On the left, the issues tend to be more associated with individuals, as here, Oscar Grant, etc. But as F. Dan points out, it rarely ends up being the case that the person shot was not engaged in some sort of anti-social activity at the time. Shooting may be overkill (literally) but it's rarely entirely unwarranted. In this instance, if the police don't respond to rioting and looting with overwhelming force, then the individual property owners may feel that it's their right and duty to take matters into their own hands. That probably wouldn't work out so well either.

Now, this isn't a day to day issue here in leafy suburbia. Yes, black men do get stopped by the police in Danville for DWB - at least until the cops figure out that they're locals - but they're probably not going to be shot. And while we have our share of wackos and gun nuts, they're probably going to limit their nuttiness to their immediate families. Riots and looting? Hard to see that, even if the A's win the World Series. But out there in the rough and tumble real world outside the bubble, the issues are tougher. I agree that the availability of quasi-military armament has led to excesses, but do we want to find ourselves in a situation where the police are (literally) outgunned?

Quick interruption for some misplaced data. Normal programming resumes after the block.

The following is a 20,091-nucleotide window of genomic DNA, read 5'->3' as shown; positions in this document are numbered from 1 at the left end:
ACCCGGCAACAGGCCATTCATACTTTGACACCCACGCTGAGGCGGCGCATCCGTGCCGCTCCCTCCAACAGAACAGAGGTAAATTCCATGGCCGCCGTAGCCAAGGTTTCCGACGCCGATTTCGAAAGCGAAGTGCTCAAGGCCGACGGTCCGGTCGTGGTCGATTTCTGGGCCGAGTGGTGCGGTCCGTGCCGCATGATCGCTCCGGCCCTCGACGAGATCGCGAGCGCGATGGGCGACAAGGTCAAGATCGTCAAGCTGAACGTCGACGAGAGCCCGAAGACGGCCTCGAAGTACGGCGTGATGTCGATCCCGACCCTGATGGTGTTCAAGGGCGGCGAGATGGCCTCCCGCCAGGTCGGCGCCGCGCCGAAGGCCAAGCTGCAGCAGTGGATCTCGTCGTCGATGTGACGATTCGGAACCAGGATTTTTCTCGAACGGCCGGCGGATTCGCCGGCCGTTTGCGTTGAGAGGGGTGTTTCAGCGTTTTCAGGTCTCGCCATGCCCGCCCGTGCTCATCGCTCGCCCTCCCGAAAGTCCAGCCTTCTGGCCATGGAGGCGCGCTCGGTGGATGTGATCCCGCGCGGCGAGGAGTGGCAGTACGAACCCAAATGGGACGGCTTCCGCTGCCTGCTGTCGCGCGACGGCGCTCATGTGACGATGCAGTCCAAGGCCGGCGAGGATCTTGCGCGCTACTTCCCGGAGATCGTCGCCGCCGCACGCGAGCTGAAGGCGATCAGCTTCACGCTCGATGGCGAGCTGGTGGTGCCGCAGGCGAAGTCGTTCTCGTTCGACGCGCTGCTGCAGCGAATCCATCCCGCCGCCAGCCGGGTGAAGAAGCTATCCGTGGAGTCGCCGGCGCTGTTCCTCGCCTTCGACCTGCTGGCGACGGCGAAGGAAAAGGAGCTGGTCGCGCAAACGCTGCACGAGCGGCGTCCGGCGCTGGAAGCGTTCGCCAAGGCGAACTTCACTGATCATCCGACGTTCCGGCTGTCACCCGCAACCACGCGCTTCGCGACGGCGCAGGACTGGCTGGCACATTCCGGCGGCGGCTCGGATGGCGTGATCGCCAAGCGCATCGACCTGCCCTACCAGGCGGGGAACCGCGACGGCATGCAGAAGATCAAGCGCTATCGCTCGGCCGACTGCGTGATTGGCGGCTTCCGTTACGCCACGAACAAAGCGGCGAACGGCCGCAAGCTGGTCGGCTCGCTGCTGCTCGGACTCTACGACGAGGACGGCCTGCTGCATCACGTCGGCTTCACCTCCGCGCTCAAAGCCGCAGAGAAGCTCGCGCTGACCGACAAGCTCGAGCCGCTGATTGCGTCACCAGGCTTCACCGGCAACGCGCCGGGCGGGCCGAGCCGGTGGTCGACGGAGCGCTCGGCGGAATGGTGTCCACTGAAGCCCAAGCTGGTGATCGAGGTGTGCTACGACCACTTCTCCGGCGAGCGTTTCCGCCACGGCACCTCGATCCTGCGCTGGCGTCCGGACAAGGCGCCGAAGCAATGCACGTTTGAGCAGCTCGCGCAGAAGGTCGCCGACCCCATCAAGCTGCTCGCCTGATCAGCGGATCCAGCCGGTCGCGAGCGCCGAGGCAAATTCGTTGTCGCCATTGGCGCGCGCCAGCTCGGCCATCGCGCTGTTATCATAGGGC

Posted by Herman Glates, a resident of Danville,
on Aug 15, 2014 at 3:01 pm

Did anyone else doze off after he started talking about Branch Davidians?

W can be used as a vowel. Web Link

Amateur.


Posted by Tom Cushing, a resident of Alamo,
on Aug 15, 2014 at 3:53 pm

'PK:' At the risk of taxing S-P/HG's ADHD, I recall reading an article by a traveler on the lawless River Congo. A canoe pulled-up alongside and the occupant brandished a handgun, whereupon the traveler showed his rifle. The canoe melted back into the dusk. I think there's an embedded assumption here that immediate confrontation is inevitable and is won by he who deploys the biggest stick. I'd like to believe the US has not devolved into the Congo.